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      City Hall change: What mayor's new hire could mean for you

      Columbia, SC (WACH) - Since taking office last summer, Columbia mayor Steve Benjamin has taken a very active role in shaping the future of the capital city. Right now, there's a first unfolding in the mayor's office, an open position with an up to $105,000 salary for a strategic policy advisor. The salary range starts at roughly $65,000. It's a big change for an office previously staffed by two administrative assistants.

      "The office of the mayor here has been traditionally understaffed," said mayor Steve Benjamin.

      Columbia's weak mayor system is driven by city council and a city manager, but, Benjamin isn't letting that stop him from shaping a vision for Columbia.

      "Y ou don't have to have a strong mayor form of government to have a strong mayor," said Benjamin. "You can lead with some great ideas, great policy, great vision."

      Some political analysts agree with Benjamin's take. Dennis Lambries of USC's Institute for Public Service and Policy Research has studied, and worked in local government for years.

      " The critical issue isn't what form of government you have but how it works," said Lambries.

      Lambries calls the policy advisor job a good move, not necessarily a shift in Columbia's form of government. Voters can only approve a change in the form of government through a referendum.

      "One could argue that having someone in-house whose focus is not day-to-day administration would be advantageous," said Lambries. "However, if they're brought in to pursue the mayor's agenda, and I'm not suggesting that's what happening, then that changes the dynamic."

      Even vocal critics of Benjamin are on board with Benjamin's move to establish a policy advisor position to give the mayor's office a more active role in developing city policy. One-time mayoral candidate, and communications consultant Kevin Fisher gives the position the green light.

      "I do think the city needs to have the mayor to have a stronger presence, a stronger leadership position," said Fisher.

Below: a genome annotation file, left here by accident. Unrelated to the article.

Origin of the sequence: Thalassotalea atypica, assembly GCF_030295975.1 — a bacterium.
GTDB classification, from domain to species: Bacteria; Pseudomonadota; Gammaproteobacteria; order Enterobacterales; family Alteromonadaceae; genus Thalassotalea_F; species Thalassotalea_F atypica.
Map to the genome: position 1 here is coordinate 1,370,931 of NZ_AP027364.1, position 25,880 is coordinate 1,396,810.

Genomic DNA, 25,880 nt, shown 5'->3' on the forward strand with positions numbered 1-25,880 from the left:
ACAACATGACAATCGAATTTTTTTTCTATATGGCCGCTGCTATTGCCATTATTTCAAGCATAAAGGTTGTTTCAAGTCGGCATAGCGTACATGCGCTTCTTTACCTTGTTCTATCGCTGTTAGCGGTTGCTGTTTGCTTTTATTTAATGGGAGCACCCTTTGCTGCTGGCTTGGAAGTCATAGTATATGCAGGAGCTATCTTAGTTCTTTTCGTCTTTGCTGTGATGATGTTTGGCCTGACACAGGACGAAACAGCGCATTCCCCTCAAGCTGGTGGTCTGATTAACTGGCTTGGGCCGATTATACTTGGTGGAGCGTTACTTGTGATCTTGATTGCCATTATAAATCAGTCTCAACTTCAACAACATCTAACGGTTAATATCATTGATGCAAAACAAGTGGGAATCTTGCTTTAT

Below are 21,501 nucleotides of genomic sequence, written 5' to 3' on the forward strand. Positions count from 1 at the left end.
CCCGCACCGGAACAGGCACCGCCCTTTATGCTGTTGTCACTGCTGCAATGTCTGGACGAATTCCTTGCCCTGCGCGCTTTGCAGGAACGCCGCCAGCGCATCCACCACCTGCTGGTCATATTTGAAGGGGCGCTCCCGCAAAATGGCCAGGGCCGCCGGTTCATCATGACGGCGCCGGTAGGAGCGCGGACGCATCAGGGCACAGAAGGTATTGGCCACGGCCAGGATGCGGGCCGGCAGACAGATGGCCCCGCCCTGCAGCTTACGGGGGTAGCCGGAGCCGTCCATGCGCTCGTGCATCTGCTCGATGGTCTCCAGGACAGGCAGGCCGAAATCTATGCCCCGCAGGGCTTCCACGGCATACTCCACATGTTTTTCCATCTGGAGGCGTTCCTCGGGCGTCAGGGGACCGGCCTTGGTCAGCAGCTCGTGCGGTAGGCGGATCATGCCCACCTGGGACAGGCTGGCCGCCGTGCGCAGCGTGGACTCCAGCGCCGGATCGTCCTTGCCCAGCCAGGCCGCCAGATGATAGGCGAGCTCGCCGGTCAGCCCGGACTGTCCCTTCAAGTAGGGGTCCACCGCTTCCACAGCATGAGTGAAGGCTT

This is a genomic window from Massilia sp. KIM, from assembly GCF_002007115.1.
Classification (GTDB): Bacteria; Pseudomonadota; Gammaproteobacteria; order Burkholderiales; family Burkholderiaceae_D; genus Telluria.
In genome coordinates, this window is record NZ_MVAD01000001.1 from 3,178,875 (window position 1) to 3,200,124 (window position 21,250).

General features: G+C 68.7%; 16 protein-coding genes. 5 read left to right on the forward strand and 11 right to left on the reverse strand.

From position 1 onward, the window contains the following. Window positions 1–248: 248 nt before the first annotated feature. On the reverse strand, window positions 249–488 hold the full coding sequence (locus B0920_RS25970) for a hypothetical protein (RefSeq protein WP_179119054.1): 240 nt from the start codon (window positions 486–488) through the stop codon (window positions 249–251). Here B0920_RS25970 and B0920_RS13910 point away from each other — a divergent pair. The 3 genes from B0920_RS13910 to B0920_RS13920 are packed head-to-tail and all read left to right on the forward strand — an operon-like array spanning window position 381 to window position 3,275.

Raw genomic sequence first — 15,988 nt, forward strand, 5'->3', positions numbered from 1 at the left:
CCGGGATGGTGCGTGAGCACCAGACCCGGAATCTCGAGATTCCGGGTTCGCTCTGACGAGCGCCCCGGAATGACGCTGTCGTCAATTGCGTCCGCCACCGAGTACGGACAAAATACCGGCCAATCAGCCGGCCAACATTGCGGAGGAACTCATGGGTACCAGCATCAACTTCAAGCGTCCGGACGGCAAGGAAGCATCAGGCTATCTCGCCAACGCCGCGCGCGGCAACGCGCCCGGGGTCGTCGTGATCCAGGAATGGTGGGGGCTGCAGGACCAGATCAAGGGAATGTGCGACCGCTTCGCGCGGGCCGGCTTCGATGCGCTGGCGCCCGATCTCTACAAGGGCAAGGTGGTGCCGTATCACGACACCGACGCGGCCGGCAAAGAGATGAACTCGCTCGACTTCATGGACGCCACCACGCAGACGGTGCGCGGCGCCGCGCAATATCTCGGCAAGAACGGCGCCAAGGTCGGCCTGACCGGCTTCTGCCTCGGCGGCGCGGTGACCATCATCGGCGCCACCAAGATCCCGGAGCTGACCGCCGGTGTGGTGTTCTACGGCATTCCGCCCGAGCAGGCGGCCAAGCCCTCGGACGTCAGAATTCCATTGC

While Fisher applauds the mayor's move he still has questions about who could fill the job. Benjamin's former campaign communications director Michael Wukela is considered a strong candidate for the position. Wukela was hired by the city on a temporary basis back in September. Right now he handles public and media relations for the mayor and helps manage the Mayor's Fellows, a group of college interns that helps write speeches and works on community initiatives.

      "I do have questions about what you're paying this person and who the person is and the realizations that need to be made between a campaign adviser paid with private money versus a servant of the city paid with tax money," said Fisher. "If the mayor, or council, or the city manager try to set it (the salary) at $105,000 people should revolt in the streets. It's ridiculous."

      Mayor Benjamin says no matter who gets the policy advisor job, the salary will not exceed the money budgeted for the administrative assistants who previously worked for the office..

      "I think mayor Benjamin has done a very good job of saying what his vision is for the city of Columbia and the direction he wants to take," said Dennis Lambries.

      The new job posting expires at the end of February when the mayor will make his choice on what path to take and who will walk it with him.

      "We take this job very seriously and we're not go to waste any time over the next four years in getting some great things done for the people," said Benjamin.

      What do you think about the strategic policy advisor position at the Columbia mayor's office? Vote in our poll below and leave a comment to weigh in.